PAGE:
Hypothesized Surface: Returning Samples – MSU


Michigan State University


Copper Class (Fall 2021)


Brad McMahon, Mechanical Engineering
Friedrich Karl Hittner, Mechanical Engineering
Sebastian Bosoc, Mechanical Engineering Minor: Entrepreneurship
Matt Schram, Mechanical Engineering
Garrett Novak, Mechanical Engineering


Dr. Neil Wright, Associate Professor, College of Engineering, MSU


The NASA Psyche Mission is set to launch in 2022 and arrive at the asteroid in 2026. It is an orbiter mission and will not land on the surface. It is possible to imagine, however, that after learning about Psyche from orbit, there may be scientists and engineers interested in proposing a subsequent mission to actually land on the asteroid. Designing to the range of hypothesized surfaces and terrain that might be found at Psyche (and keeping in mind other constraints such as its gravity), the team considered this future possibilitiy and designed a system for returning samples from the asteroid.

A computer rendering of a narrow sampling tube and a wide sampling tube.

Small and large sampling tubes

In our design, the potential future mission will consist of a robotic explorer equipped with a sampling system, landing on Psyche to collect and return samples of the hypothesized metallic surface to Earth. Our goal as the sample return team was to design a capsule system that would safely store and preserve 2.6 kg of material collected from the surface of Psyche: managing environmental contamination from Earthly compounds and solar radiation using materials consistent with NASA material handling standards. Our return capsule is designed to store an array of cylindrical tubes holding cached samples based on material and collection location. The designed geometry of the tubes allows them to contain a variety of sample forms including fine particles, small rocks, and cores giving the Sampling Team flexibility in the form of returnable material. Sample tubes will be filled using a fail-safe mechanism that ensures collected material will fit within the tube’s diameter and do not protrude the tube’s environmental seal ensuring samples are safely stored with the body of the tube. Once the sample return system has reached the designed flight weight, the capsule will be launched into orbit for docking with an orbiter for its return journey to Earth.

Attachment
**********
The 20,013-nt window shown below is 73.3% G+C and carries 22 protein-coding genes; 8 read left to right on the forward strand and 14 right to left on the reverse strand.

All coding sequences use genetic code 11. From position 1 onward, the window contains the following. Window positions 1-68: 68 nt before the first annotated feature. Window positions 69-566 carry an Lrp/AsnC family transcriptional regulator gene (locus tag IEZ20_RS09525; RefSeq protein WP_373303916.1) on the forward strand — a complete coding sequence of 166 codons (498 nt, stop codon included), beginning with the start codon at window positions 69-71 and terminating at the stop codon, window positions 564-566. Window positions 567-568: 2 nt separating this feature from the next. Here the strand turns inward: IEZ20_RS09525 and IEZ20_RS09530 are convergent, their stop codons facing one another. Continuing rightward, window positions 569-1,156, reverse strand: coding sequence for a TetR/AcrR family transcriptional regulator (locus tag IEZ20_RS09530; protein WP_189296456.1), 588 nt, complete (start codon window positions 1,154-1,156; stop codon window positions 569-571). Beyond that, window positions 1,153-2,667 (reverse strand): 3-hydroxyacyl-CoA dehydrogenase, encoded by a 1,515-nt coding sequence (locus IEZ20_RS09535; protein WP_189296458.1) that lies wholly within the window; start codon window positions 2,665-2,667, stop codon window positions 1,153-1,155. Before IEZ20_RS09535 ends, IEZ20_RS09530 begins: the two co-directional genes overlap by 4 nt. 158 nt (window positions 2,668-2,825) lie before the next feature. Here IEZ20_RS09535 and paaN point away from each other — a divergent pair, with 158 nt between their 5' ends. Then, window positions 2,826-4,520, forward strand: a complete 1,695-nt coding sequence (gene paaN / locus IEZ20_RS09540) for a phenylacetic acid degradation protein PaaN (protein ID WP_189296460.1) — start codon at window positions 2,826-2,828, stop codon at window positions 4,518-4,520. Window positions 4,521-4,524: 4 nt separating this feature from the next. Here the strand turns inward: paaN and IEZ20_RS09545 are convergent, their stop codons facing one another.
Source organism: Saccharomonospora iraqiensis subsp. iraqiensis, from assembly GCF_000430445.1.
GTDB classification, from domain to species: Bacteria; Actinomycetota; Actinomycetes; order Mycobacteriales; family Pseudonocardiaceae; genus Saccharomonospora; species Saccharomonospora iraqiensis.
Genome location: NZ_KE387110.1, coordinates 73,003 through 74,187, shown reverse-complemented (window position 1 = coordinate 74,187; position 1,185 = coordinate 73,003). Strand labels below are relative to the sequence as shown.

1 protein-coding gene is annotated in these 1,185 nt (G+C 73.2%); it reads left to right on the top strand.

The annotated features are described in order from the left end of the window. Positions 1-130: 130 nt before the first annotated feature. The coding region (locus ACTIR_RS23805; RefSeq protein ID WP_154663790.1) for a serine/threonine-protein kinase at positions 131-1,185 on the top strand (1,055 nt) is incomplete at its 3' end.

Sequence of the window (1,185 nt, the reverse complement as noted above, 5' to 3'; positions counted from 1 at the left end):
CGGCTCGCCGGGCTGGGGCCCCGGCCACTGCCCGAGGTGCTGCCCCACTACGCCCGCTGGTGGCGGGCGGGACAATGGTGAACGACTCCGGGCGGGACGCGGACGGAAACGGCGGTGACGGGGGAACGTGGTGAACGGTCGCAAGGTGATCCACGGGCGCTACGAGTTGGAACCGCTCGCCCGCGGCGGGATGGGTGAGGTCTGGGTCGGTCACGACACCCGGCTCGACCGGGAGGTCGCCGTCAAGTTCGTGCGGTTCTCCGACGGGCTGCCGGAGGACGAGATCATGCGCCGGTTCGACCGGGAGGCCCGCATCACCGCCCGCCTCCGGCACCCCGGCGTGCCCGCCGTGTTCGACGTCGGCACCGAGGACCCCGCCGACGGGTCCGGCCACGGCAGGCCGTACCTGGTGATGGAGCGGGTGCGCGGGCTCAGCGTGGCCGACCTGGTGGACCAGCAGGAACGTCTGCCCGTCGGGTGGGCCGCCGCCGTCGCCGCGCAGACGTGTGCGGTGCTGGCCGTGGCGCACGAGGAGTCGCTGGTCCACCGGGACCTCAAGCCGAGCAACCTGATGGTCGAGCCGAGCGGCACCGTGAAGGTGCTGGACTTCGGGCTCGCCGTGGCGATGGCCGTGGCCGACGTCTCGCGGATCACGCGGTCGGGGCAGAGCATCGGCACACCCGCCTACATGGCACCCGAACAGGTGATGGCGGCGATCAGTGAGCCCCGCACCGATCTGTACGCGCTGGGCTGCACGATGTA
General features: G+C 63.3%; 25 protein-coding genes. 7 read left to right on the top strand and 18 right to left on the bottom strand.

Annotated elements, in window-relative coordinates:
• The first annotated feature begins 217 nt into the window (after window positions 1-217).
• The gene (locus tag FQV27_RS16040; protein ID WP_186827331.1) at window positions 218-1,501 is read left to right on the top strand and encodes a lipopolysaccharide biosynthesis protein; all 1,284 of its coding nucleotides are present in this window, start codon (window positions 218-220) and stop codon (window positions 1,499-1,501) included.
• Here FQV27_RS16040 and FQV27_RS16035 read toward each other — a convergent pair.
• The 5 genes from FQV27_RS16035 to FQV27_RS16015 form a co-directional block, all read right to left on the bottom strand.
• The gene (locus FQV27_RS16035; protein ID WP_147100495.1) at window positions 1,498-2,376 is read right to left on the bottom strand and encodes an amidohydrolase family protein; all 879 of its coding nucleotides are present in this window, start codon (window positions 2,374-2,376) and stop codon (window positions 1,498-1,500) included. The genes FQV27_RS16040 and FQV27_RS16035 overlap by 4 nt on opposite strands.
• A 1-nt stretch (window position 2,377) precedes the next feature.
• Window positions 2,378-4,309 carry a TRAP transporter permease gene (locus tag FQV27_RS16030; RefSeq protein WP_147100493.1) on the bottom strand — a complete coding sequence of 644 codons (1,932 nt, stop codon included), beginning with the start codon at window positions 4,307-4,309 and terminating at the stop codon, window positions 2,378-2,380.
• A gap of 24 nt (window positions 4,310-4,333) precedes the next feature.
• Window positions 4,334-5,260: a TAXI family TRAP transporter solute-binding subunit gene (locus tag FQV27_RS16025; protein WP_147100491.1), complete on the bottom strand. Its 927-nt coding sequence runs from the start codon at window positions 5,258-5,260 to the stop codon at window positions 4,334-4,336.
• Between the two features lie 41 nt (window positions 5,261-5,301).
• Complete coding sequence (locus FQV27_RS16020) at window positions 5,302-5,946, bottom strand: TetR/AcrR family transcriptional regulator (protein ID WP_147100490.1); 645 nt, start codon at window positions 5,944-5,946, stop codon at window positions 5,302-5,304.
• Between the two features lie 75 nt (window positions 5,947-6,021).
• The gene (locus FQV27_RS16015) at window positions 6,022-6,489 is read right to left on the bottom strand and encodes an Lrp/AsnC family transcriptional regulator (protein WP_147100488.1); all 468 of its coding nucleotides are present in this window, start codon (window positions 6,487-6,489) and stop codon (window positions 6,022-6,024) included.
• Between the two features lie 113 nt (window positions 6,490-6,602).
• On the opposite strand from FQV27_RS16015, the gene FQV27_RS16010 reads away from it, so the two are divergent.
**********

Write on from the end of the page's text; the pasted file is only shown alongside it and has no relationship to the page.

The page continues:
This work was created in partial fulfillment of Michigan State University Capstone Course “ME 481”. The work is a result of the Psyche Student Collaborations component of NASA’s Psyche Mission (https://psyche.asu.edu). “Psyche: A Journey to a Metal World” [Contract number NNM16AA09C] is part of the NASA Discovery Program mission to solar system targets. Trade names and trademarks of ASU and NASA are used in this work for identification only. Their usage does not constitute an official endorsement, either expressed or implied, by Arizona State University or National Aeronautics and Space Administration. The content is solely the responsibility of the authors and does not necessarily represent the official views of ASU or NASA.